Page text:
Zonin Italian Wine Experience

I had the pleasure of revisiting some of my favourite Italian wines once again this year. The prestigious Zonin family has been producing wines of outstanding quality since 1821, and has several estates around Italy yielding distinct varieties of wines.

Chef Samuel Quan of Element @ Amara Hotel curated a special menu to complement the Zonin wines we were to have that night. A young chef who recently joined the Element team, he already accumulated several accolades under his belt, and amassed experiences working with top chefs, including Joel Robuchon. Expectations were high, and the meal was highly anticipated with the quirky, interesting names of each dish.


Naturally, in typical Italian fashion, we started the night with Prosecco. A gentle start to the evening, as we stood around mingling. The soft bubbles gave us a slight light-headedness, easing our way into the night, while the fruity aromas piqued our taste buds for the exciting dinner ahead.

To tease our palate, Chef Samuel served up an amuse bouche, Missed the Harvest Season – ‘Tomato’, avocado and edible earth. ‘Where was the avocado?’ we questioned. We got our answer when we bit into the ‘tomato’, only to realise that the pureed avocado was hidden within a red jelly-like skin. Genius, and what incredible skill that required. The light flavours of the dish paired well with the Zonin Prosecco Cuvee 1821. The meal was off to a good start.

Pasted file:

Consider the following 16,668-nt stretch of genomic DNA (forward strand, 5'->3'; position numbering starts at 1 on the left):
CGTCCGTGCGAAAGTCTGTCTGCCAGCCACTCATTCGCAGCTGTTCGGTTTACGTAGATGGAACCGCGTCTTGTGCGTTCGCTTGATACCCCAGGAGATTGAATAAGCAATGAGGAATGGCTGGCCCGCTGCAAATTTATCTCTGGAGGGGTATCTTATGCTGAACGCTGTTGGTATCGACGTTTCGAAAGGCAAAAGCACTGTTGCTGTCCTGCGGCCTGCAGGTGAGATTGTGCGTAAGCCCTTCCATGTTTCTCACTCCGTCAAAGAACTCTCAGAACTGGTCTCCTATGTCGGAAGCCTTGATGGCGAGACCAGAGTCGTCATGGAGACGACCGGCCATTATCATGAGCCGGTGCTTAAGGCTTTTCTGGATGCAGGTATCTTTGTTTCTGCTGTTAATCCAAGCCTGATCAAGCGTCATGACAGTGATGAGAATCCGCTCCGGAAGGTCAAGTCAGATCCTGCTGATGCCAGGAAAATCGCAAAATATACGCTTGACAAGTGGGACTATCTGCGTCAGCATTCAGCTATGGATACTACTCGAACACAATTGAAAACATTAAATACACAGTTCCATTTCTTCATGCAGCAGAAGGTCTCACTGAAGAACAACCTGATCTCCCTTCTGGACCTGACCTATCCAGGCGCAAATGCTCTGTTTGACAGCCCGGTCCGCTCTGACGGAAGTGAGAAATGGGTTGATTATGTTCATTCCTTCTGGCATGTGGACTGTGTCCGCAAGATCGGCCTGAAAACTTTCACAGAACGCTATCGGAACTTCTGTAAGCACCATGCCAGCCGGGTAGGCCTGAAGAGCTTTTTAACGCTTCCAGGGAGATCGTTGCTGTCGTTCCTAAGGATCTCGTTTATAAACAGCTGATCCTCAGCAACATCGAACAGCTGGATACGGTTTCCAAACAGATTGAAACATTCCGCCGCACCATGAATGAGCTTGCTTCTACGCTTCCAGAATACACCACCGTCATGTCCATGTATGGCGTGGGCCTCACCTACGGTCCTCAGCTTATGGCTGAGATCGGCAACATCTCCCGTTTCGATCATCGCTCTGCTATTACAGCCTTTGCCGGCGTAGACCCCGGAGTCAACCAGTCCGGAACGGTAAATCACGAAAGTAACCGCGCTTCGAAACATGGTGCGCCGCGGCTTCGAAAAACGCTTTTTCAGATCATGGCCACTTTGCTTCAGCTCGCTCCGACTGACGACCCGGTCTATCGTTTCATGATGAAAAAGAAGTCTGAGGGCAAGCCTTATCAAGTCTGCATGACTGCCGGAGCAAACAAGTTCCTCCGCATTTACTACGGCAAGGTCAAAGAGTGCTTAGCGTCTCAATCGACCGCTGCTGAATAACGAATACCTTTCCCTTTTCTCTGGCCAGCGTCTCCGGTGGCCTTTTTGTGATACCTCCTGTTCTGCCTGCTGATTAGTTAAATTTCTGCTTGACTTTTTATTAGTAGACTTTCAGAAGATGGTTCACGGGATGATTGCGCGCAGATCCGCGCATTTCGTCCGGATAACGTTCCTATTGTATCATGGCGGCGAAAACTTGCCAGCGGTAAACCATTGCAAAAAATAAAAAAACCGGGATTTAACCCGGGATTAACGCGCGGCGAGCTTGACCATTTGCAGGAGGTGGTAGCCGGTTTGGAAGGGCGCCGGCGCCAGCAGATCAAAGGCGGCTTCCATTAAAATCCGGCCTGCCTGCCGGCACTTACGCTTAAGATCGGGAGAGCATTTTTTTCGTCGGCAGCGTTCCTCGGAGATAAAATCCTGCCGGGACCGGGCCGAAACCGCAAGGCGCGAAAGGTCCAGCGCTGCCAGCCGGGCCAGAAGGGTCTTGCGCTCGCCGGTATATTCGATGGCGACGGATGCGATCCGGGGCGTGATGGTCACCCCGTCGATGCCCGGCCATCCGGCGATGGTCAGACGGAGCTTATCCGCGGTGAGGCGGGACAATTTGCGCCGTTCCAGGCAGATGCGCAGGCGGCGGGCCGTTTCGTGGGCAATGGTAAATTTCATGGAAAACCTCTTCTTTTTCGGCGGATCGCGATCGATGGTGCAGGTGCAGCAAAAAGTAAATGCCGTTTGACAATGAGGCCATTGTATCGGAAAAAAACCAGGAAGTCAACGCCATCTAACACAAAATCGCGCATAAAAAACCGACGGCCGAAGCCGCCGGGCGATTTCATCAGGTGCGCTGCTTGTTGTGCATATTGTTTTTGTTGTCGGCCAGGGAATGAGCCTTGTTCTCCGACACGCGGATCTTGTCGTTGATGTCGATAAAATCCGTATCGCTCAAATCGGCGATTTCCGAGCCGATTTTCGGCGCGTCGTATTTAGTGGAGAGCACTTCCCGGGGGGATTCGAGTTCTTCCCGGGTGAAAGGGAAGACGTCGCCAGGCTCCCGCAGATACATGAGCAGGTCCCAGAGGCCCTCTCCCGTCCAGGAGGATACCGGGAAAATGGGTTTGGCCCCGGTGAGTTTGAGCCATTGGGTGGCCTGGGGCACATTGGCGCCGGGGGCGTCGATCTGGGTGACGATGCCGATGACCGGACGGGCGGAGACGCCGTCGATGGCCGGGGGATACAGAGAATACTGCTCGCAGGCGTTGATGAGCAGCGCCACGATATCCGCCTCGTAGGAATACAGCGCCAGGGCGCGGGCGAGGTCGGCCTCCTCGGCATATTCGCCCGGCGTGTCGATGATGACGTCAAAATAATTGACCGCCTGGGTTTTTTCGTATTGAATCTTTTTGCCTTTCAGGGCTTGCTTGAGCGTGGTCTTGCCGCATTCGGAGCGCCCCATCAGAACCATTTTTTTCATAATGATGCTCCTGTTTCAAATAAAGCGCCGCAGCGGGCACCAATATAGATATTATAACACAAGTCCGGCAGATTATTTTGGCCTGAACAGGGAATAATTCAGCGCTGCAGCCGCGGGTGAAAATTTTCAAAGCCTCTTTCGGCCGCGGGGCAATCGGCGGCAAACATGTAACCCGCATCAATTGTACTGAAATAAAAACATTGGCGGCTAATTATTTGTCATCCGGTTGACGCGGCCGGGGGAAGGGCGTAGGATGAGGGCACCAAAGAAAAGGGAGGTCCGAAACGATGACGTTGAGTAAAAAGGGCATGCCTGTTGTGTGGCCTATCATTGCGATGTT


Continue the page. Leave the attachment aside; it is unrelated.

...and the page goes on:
For our appetizer, we had the Song Of The Sea – Scallop and Uni, Miso Shirasu sand, Dashi jelly and Shellfish foam. The umami aromas of the sea and the full-bodied white wine we had with it reinforced each other’s flavours beautifully. Feudo Principi di Butera Insolia is literally translated to ‘Prince of Butera’ according to our host, Mr Fraser Jones. Unlike other white wines, this wine has a heavier texture, as the skin of the grape is thicker and the hot Sicilian summers from where this wine originates gives the liquor a full-bodied flavour.


I was taken aback when I first took a sip of the Tenuta Ca’Bolani Aquilis. It surprised me with a burst of intense, food-y tartness. It seemed almost savoury, and jumped out of the glass, igniting my senses. This wine is a limited edition, with only 5000 bottles produced. Unlike most Sauvignon Blancs, the Aquilis is much more complex, and is recommended to be taken with food. This powerful wine was nicely contrasted with Chef Samuel’s ‘The Fish that Longed to be on Land’, which was a light Turbot seasoned with citrus spices with a side of Romanesco cauliflower and baby carrots.


Our main course was ‘The One that Got Away’, an exquisite skirt steak with veal tongue, pickled sunchoke and crispy kale. The skirt steak had been marinated for 6 days, and the essences of the sauce penetrated the meat to give it a delicious flavour and tenderness. Of course, this was paired with red wine, and we had two choices – Feudo Principi di Butera Symposio and Castello d’Albola Chianti Classico Riserva. Out of the two, I preferred the traditional Chianti wine. The 2010 Riserva grapes were handpicked and fermented using traditional methods, and though this thin-skinned grape was difficult to work with, the effort taken to harvest it was evident in its superior quality.


Finally, we had the cheekily named ‘Oops I dropped my Grandma’s Pot’ paired with none other than Zonin Moscato. Each individual element of this dessert delighted me – from the Yuzu sponge, to the Oreo soil and Black Sesame panacotta. With a lightly aromatic, naturally sweet Moscato, it was simply the best way to end a lovely dinner.


Many thanks to SPOC for the invitation, Luke for hosting our table, Mr Fraser Jones from Zonin and Chef Samuel from Element @ Amara Hotel for the wonderful evening.


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